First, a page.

We were driven to JPL in a convoy of cars and British Steve and I ended up in one full of illustrators–my illustrator Randall Ensley, Pasadena native son Marcus Collins, fellow Ukrainian (okay, I’m only 25% Ukrainian, still…) Yuliya Kostyuk, and soon-to-be-Illustrator-Grand-Prize-winner Lorraine Schleter (two guesses why the Steves picked this car to ride in…) The illustrators were a lot of fun and it was nice to get to know some of them a bit better, having been around mostly the other writer winners since Sunday.
Ours was also the most international of the cars in the convoy, I think, for when it came time to show our ID to gain access to JPL we confronted the guard with three American driver’s licenses, and a British, Ukrainian, and Canadian passport.
Assembled in front of the visitor center, we were met by a number of the WOTF judges, including Kevin J. Anderson and Dave Wolverton (aka David Farland), and were checked off the master list of expected guests and given info folders of JPL bumpf…all except me, of course.
See, for some reason, my name wasn’t on the pre-approved list for our tour. Access to JPL is tightly controlled (lest any rogue state steal plans for a probe to Saturn…) and without my name on the list, well, I wasn’t going anywhere…This might have had something to do with the short-notice I had with my passport number (I got it a week-and-a-half earlier) but Joni had given them all that info and couldn’t figure out why I hadn’t been included.
So while everyone else from our group milled about outside, I was at the reception desk trying to talk my way past security.
“No unscreened foreign national is allowed on a tour of the facilities,” said the thick-necked ex-Marine looking fellow behind the security desk.
“Come on,” I said, trying to sound as just-between-you-and-me as I could, “I’m Canadian. I’m not that foreign. We’re like your cousins. We built the Canadarm for the Space Shuttle–we’re all friends…”
Thick Neck was having none of it.
Andrea pointed out that her husband Mike was on the list but wasn’t arriving until later in the day and that I could pretend to be him. It was a good idea and if I’d been smarter and not already pleaded my “but I’m Canadian” case to Thick Neck I might have tried it. Having identified myself to security, though, I decided not to chance being shipped to Guantanamo Bay.
Back (in red): Steve Savile; Middle (L to R): KD Wentworth, Dave Wolverton aka David Farland, Dave’s wife (whose name I missed…); Front: Kim Zimring and John Burridge
At this point a very kind JPL employee (whose name I wish I could remember) stepped in to help. He tried reasoning with Thick Neck (there wasn’t) to see if there was some way around this requirement (there wasn’t) and what we could do to get me approved pronto. This guy took down my passport info and dashed across the JPL campus to the security office to have them run the numbers and prove to Thick Neck that I wasn’t an enemy combatant.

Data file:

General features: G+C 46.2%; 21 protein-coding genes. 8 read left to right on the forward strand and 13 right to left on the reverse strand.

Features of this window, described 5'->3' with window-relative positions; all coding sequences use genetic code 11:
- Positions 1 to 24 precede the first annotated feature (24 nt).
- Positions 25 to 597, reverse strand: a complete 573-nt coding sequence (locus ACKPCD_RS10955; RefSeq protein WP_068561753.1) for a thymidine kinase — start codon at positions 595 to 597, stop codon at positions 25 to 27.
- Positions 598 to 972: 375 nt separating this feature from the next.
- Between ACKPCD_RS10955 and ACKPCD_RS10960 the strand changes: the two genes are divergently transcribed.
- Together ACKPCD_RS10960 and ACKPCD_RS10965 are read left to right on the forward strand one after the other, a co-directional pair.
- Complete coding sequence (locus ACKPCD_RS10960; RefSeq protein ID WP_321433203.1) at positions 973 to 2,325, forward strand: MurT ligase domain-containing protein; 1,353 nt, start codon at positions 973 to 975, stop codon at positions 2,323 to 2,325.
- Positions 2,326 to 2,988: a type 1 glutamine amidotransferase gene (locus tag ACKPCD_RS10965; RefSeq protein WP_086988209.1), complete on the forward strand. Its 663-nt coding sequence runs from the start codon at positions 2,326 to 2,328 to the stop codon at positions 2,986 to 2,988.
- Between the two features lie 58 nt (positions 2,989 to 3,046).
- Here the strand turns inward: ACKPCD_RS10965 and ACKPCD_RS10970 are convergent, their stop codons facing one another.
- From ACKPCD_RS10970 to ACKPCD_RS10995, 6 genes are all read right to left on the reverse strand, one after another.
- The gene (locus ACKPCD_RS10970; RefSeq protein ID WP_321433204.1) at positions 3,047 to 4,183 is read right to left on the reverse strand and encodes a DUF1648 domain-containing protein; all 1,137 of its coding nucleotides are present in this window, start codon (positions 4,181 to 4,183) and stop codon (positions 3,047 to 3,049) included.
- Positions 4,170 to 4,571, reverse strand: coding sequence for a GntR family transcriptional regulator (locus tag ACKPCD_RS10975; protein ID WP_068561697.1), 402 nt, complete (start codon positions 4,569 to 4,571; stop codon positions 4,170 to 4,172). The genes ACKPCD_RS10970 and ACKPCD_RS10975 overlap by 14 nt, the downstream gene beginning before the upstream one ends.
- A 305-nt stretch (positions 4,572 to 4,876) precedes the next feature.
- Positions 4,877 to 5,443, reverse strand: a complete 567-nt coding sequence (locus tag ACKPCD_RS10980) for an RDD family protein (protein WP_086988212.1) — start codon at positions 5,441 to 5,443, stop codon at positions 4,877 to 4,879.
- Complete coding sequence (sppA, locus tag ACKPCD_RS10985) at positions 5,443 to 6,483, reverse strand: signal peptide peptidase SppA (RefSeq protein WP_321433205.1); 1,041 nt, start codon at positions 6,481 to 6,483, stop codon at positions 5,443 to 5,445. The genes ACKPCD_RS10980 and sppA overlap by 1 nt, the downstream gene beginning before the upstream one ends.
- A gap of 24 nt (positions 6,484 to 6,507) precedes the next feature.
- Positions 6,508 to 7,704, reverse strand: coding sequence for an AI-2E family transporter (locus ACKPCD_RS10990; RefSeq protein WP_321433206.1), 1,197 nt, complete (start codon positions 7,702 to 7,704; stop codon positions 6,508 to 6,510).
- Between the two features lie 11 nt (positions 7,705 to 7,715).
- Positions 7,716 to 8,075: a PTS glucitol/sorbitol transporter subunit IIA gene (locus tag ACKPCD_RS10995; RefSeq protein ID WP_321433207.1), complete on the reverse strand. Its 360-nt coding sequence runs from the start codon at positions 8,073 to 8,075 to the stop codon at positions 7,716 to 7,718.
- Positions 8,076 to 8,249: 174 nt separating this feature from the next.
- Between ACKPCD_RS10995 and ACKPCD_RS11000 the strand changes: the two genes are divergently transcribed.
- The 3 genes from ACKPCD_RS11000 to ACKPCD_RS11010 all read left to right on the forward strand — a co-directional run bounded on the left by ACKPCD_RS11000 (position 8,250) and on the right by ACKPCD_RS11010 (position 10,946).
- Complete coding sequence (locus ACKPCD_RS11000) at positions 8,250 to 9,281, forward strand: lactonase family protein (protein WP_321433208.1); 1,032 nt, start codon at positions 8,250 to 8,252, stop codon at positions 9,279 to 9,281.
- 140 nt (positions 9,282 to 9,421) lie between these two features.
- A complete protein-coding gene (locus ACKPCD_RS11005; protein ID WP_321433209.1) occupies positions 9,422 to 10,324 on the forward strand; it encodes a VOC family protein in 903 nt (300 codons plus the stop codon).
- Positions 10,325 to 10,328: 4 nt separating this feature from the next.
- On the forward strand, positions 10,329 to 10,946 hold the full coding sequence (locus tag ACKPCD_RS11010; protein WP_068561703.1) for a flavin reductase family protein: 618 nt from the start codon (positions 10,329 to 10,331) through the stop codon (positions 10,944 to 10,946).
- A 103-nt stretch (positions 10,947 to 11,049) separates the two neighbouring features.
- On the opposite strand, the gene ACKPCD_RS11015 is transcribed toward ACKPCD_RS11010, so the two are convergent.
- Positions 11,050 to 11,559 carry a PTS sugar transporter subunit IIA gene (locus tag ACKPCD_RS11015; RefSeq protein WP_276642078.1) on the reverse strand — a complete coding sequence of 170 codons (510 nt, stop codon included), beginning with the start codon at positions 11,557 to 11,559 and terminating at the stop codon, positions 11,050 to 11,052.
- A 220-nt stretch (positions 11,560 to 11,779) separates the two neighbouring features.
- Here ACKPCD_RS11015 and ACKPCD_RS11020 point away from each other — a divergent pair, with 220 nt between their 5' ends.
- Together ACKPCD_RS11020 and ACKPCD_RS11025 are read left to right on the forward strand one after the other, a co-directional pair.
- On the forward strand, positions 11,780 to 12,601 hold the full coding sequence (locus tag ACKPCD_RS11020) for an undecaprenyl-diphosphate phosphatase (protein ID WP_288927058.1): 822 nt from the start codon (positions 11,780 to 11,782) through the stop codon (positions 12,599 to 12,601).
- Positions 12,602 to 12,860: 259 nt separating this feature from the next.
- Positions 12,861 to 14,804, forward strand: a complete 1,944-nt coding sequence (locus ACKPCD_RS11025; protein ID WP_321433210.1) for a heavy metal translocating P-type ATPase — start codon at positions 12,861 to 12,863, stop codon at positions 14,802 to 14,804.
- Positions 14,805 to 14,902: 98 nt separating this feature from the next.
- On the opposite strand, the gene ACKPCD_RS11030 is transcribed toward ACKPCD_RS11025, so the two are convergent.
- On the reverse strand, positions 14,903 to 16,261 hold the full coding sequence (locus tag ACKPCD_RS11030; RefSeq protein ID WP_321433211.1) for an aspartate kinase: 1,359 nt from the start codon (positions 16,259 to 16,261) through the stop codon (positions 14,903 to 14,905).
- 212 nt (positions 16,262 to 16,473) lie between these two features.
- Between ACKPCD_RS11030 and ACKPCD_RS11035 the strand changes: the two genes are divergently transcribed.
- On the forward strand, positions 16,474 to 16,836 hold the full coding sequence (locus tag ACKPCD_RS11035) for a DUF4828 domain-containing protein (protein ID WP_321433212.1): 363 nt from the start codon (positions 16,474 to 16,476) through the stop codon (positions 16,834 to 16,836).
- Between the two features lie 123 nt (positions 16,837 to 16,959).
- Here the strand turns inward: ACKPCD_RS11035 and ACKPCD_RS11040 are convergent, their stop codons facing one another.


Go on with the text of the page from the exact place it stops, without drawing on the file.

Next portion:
A tale of two Steves…
Photo courtesy of Joseph Jordan
Photo courtesy Galaxy Press/WOTF
Half an hour later I had my badge and bumpf folder. Take that Thick Neck!
Permission finally obtained, it was time for the tour to commence. And there was much rejoicing. Doesn’t this remind you of the album cover of Sgt. Pepper’s Lonely Hearts Club Band? Given that Damon’s hand is right over my head, I guess that means I’m Paul…
Photo courtesy Galaxy Press/WOTF
The tour itself was wonderful. JPL’s campus is pretty good looking and the toys they have to play with are second to none.
These astronomy robots are part of JPL’s Distributed Spacecraft Technology program. Part of the program’s aim is to create semi-autonomous precision formation flying deep space probes which could work in concert to detect distant stellar pheonmena and planets.
The Mars Science Lab is where the Spirit and Opportunity rovers were built and tested.
This is the test bed (with steep incline left) where they simulate the Martian surface and test movement scenarios before sending the commands to the rovers on Mars.
By far the coolest (yes, even cooler than the Mars Rover) were the three ATHLETEs–All-Terrain Hex-Legged Extra-Terrestrial Explorer. You can find out more about them here.
Take special note of some of ATHLETE’s abilities:
“Traverse almost any terrain, including vertical rock faces or sandy slopes at the angle of repose by using a launchable/releasable grappling hook” and “Large payload capacity of 450 kg per vehicle, with much more for multiple ATHLETE vehicles docked together.”
This is what Batman would do if he built @#$%ing Voltron!